It’s the second part that’s hopelessly wrong..

You were silly like us; your gift survived it all:
The parish of rich women, physical decay,
Yourself. Mad Ireland hurt you into poetry.
Now Ireland has her madness and her weather still,
For poetry makes nothing happen: it survives
In the valley of its making where executives
Would never want to tamper, flows on south
From ranches of isolation and the busy griefs,
Raw towns that we believe and die in; it survives,
A way of happening, a mouth.

You were silly like the rest of us. A glib judgment which hides the grounds of the judgment.  In what way was Yeats silly? The OED gives 6 meanings for Silly:
1 1)   deserving of pity compassion or sympathy (Obs)
2 2)   Weak feeble frail, insignificant , trifling
3 3)   Unlearned , unsophisticated, simple, rustic , ignorant
4 4)   Weak or deficient in Intellect , feeble minded, imbecile
5 5)   Lacking in judgment or common sense, foolish, senseless, empty headed.
6 6)   Stunned, stupefied, dazed as by a blow

So apart from the first one, which is now an obscure dialect usage, which of those terms apply to Yeats?  Unless you are ignorant of the man’s life and writing the answer is NONE.

The same might be asked of the glib poeticizing of the second and third lines: The parish of rich women, physical decay/Yourself. These are offered as things his gift survived. 

What does ’parish’ mean in that context and why ‘rich’ and why were they a threat to Yeats’ gift?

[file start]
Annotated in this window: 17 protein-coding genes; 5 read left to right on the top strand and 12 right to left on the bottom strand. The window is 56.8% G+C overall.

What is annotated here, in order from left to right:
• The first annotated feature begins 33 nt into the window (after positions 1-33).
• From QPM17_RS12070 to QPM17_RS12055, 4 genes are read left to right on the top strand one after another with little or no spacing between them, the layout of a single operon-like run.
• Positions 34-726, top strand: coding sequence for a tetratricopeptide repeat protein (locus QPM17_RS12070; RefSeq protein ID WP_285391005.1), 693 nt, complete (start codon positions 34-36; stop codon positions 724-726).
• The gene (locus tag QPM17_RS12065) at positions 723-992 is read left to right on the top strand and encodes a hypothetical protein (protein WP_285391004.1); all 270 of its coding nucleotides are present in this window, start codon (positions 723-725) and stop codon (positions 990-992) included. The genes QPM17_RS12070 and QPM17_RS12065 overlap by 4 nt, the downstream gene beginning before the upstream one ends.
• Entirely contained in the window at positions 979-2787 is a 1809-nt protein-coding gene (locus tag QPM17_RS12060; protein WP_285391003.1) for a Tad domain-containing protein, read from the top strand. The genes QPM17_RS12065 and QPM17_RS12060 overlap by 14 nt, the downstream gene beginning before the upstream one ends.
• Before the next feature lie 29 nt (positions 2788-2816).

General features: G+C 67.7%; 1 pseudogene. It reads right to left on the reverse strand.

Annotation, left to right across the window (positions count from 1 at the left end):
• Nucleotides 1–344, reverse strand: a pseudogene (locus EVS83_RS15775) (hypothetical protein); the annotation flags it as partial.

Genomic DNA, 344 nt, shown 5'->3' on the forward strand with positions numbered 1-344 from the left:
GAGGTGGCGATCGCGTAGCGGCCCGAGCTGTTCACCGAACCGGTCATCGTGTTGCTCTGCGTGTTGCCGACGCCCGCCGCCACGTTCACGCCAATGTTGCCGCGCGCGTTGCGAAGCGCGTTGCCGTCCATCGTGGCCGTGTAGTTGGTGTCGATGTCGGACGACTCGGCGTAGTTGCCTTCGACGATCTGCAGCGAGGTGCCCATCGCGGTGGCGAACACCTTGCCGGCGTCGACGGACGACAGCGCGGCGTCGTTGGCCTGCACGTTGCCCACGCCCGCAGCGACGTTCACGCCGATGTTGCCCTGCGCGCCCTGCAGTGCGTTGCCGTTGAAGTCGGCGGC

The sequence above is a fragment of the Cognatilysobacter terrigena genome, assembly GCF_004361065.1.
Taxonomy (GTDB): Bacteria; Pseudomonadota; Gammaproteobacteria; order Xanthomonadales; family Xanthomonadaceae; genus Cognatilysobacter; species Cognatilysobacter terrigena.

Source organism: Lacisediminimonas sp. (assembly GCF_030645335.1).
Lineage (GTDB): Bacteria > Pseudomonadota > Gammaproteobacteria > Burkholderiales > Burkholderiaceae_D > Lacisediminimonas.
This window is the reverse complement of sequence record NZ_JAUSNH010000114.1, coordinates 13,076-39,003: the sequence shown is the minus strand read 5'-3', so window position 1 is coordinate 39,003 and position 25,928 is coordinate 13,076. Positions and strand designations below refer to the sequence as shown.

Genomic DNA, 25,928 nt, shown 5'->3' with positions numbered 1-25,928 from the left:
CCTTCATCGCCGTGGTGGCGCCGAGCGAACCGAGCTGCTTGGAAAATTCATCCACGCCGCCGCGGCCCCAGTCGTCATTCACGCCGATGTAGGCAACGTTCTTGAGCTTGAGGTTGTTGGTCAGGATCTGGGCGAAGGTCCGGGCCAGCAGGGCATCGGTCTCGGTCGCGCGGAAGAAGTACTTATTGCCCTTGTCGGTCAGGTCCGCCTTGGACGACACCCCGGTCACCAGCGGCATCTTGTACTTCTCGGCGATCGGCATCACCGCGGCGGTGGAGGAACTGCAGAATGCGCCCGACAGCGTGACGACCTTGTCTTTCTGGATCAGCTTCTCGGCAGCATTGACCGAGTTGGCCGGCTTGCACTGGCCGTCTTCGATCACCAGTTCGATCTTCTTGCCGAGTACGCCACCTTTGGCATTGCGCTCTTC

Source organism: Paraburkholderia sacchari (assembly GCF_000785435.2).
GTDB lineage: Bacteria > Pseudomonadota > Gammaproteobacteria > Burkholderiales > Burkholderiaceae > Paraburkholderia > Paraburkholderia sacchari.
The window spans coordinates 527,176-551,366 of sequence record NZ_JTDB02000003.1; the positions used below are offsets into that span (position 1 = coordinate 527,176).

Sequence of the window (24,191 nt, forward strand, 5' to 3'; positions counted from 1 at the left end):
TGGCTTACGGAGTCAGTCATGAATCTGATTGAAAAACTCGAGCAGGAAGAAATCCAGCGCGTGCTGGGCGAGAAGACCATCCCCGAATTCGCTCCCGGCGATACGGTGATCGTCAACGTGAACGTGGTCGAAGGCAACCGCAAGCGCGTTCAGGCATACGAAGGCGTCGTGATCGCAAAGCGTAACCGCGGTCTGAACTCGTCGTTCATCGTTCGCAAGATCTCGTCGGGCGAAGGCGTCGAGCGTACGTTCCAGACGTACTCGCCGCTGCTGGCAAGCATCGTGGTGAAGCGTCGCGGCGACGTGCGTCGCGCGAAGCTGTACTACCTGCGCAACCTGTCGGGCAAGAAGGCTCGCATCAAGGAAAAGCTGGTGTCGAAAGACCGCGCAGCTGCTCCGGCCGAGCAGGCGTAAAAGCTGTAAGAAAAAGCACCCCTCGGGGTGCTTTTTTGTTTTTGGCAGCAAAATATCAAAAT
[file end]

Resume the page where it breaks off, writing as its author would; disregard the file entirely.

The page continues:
Did Lady Gregory jeopardize his poetry, or Maud Gonne, or Olivia Shakespeare?   Did Yeats himself in some strange way jeopardize his gift as the poem states?  Was there a poet who ever worked so hard at being a poet, and who’s collected poems, lined up chronologically, are a testament to his ability to go on getting better at what he did.  Whatever gift Yeats had, he worked hard at perfecting it.

Why Mad Ireland?  How was Ireland any more mad than England or Germany in the same period.

Auden is guilty not only of being glib but of padding his line. Metrically he may be very good but it’s too easy to find an adjective to keep the beat.  Adjectives are the tools of the opinionated.  They simultaneously judge and absolve the poet from giving the grounds of the judgment.  A great poet would have chosen the adjectives carefully. Bunting would have simply left them out.

The same disease is evident in the lines:  “Now Ireland has her madness and her weather still”…
It sounds good, if you feel comfortable with a country being personified as a mad woman…I don’t… but what could it possibly mean in this context. Poetry stops the rain? Or Yeats thought he could improve the weather and was wrong?

 Auden may be metrically brilliant, but if I were as good as he was, I’d write something worth reading.